I'm not a big fan of legalizing cannabis but I can still concede it's going to happen sooner or later. The momentum's just too strong.
Seventeen American states have decriminalized pot possession to date and two have legalized it completely. Nineteen allow marijuana to be purchased for "medicinal" use (as does this country) and in states like California that permit unaccountable, privately-run medical dispensaries to sell the drug, the status quo's basically de facto legalization. Last year Prime Minister Harper announced Canada would soon embrace the California model.
British Columbia might have a referendum next year on some kind of backdoor decriminalization providing the loopy folks in charge can gather enough signatures. Should it go to ballot, the province would join states like Arizona, Alaska, Montana, and Nebraska who are expected to put similar questions before voters in 2015.
Twice now, the Obama administration has stated it will not aggressively enforce Washington's comparatively harsher drug laws upon states where, in the President's words, "you've seen the voters speak on this issue." In Joint Ventures, a wonderfully insightful 2011 book on America's "almost legal marijuana industry," author Trish Regan specifically credited Attorney General Eric Holder's 2009 declaration of non-aggression against pot-friendly states with helping accelerate the already rapid growth of American cannabis commerce.
Talking of voters, their opinions seem no less lopsided. An Angus Reid poll taken last year found 54 per cent of Americans and 57 per cent of Canadians ready to head down the legalization trail.
And now we have Justin Trudeau outing himself as Canada's first openly pro-legalization prime ministerial candidate.
There are valid arguments to make against all this. The question of demand, for instance.
In a world where alcohol, tobacco, caffeine, and antidepressants already flow freely, what is it exactly about daily living that's so miserable we need yet another legal mood-altering intoxicant to escape it? Regardless whether pot is "worse" or "better" than the various other garbage substances we routinely ingest, a society full of citizens forever scrambling to cloud their minds with fresh and fantastical highs is hardly one that reeks of healthy living. Particularly when study after study, such as the one released last week by the science journal Nature, continue to raise concerns about the link between marijuana and mental illness.
But these are complicated arguments, particularly in the face of the pro-pot movement's blunt appeal to freedom of choice and soothing calls to accept the weed-tolerant reality we're basically already living. So no one bothers to make them anymore. The great conservative polemist Peter Hitchens once wrote a book describing the anti-pot crusade as The War We Never Fought; these days it's fast becoming the war we barely even argue.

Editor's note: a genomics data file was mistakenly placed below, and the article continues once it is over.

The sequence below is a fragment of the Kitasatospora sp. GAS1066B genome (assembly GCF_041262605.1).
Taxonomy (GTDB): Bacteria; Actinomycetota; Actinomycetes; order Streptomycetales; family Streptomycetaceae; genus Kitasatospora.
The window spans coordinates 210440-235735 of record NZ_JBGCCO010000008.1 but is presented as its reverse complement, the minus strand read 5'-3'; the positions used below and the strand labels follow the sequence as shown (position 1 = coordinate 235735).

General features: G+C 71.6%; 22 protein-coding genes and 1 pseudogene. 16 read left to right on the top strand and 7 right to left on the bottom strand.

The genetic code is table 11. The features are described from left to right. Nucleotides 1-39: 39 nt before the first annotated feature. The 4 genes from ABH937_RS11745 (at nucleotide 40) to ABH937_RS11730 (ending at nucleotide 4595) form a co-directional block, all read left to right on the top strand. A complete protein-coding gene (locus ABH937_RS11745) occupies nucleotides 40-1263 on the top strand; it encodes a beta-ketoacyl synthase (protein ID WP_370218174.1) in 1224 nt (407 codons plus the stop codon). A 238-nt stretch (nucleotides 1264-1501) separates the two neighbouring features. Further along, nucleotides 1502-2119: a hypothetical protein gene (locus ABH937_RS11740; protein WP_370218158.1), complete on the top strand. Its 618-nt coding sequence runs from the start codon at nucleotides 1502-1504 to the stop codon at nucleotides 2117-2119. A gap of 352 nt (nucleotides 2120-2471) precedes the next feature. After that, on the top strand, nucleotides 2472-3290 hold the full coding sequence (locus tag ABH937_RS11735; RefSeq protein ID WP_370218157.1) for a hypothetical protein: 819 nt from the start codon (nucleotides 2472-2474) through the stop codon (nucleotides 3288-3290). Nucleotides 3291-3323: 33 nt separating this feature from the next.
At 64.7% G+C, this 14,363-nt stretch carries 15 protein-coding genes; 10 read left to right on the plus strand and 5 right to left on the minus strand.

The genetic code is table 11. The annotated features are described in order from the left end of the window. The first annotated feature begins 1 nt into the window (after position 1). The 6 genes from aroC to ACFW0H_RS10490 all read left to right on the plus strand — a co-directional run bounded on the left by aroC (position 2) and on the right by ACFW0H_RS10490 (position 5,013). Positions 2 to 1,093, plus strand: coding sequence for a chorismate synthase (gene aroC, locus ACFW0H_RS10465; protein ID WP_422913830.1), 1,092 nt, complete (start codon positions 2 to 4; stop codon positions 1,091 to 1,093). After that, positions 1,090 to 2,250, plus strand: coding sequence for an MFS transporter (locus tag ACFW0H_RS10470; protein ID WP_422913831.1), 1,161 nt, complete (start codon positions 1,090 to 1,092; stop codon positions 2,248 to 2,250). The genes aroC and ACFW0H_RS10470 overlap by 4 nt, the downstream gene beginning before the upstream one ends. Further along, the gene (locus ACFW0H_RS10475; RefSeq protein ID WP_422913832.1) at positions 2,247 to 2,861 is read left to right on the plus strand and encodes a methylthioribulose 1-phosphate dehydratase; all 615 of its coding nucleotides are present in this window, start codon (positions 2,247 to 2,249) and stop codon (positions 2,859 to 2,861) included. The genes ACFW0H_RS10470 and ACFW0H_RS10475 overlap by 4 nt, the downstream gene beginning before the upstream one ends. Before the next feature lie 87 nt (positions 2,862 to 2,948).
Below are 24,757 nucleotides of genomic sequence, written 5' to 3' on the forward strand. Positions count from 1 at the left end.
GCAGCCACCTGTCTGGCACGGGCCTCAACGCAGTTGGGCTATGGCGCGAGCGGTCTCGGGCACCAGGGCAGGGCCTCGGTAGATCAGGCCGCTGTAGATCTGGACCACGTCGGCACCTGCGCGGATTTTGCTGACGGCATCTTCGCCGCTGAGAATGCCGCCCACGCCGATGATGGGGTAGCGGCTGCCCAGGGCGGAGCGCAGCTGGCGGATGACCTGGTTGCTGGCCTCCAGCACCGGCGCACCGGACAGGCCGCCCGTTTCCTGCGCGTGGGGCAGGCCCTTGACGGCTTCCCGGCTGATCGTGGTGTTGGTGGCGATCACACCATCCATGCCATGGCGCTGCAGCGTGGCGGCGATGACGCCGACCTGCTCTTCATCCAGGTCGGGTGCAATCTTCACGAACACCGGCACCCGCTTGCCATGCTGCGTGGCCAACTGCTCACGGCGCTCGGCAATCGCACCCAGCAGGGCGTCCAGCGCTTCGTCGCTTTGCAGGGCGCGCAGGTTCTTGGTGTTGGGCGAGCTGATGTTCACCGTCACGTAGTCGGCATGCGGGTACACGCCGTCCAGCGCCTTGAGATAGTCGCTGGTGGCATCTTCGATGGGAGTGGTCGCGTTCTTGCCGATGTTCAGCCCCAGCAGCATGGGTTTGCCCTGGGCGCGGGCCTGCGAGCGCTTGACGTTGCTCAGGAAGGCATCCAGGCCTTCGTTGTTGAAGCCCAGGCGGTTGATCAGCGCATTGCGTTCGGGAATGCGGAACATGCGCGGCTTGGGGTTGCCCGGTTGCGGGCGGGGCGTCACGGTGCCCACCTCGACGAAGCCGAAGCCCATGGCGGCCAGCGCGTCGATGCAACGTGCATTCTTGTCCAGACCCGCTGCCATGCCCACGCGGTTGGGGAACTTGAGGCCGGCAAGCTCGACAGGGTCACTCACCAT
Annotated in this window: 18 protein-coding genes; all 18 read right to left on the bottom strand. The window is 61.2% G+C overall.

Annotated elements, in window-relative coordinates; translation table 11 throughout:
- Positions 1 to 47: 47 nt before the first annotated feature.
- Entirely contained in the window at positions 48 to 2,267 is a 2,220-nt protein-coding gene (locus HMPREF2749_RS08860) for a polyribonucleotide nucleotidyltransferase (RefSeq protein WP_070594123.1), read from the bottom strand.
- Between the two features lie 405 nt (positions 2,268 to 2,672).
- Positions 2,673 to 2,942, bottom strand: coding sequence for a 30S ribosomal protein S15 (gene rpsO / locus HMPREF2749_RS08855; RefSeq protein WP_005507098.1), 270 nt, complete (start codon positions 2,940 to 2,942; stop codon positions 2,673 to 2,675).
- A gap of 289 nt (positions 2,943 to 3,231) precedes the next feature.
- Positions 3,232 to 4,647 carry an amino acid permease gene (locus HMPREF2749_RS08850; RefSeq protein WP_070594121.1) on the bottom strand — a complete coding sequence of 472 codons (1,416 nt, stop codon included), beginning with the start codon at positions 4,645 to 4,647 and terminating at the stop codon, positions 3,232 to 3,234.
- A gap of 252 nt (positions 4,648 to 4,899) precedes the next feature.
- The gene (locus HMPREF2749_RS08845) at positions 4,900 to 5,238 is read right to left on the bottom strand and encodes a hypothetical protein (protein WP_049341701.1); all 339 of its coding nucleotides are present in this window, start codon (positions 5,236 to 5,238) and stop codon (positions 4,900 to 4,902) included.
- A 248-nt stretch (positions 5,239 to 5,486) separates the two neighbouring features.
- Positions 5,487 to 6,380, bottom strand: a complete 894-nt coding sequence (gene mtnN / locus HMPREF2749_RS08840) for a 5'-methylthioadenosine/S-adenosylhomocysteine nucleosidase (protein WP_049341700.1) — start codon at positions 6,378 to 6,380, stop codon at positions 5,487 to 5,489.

To the extent Justin's pro-pot reveal generated any critical commentary in the Canadian press, for instance, almost none of it came from writers championing the opposite position. At the Globe and Mail, Margaret Wente jumped down J-Tru's throat not for pushing legalization (which she favours), but for his touchy-feely (and wrong) claim that doing so would somehow keep it out of the hands of kiddies. Matt Gurney at the National Post echoed similar sentiments. "Right idea, wrong reason," he sniffed.
Maclean's Colby Cosh, meanwhile, was uppity Trudeau lacked the courage to go even further. Enough with all these "hedges and cautions and yes buts" about taxes and regulations, he grumbled, just give the plant "the exact legal status of edamame or chrysanthemums" and be done with it. It's only because his dopey party has been captive "for so long to so much conventional wisdom" that we're even celebrating Justin's "bland common sense" as some kinda epiphany, nods the Post's reliably libertarian Chris Selley.
The Sun News editorial board remains the only major media voice I'm aware of that's actually criticized the Liberal boss for the merits of his idea, as opposed to merely the logic or rhetoric he's used to justify it. And even then, as their headline indicates ("Justin Trudeau flips on legalized pot") much of their critique simply focuses on the man's lack of consistency.
Even that, alas, was still a vastly smarter rebuttal than the one offered by the Tory Party itself, which simply asserted that "the fact that one of Justin Trudeau's first policy priorities is legalizing marijuana demonstrates once again that he does not have the judgement to be Prime Minister" with barely any further collaboration.
This is what passes for a marijuana debate in modern Canada. One side is so cocksure and passionate they long ago took victory for granted and now just quibble over details; the other is mostly silent and unseen, and the few arguments they are able to cobble together bear the unmistakable mark of minds who've never really had to justify their position in the past -- and apparently never anticipated getting called to do it in the future, either.
Whether it's due to cowardice, embarrassment, or just sheer laziness, Canada, like America, presently lacks anything that could be described as an intellectually thoughtful, politically intimidating, popularly supported, incrementally growing anti-drug movement. What we have instead is a pathetically imbalanced fight unfolding in perfect sync with the "pro" faction's prefered storyline: clear-thinking politicians, activists and academics backed by hearty public support versus the assorted dinosaurs running the law enforcement establishment and Tory caucus.
It all adds up to a lot of good news for the Marijuana lobby. The right to toke comes a lot easier when your opposition's only token.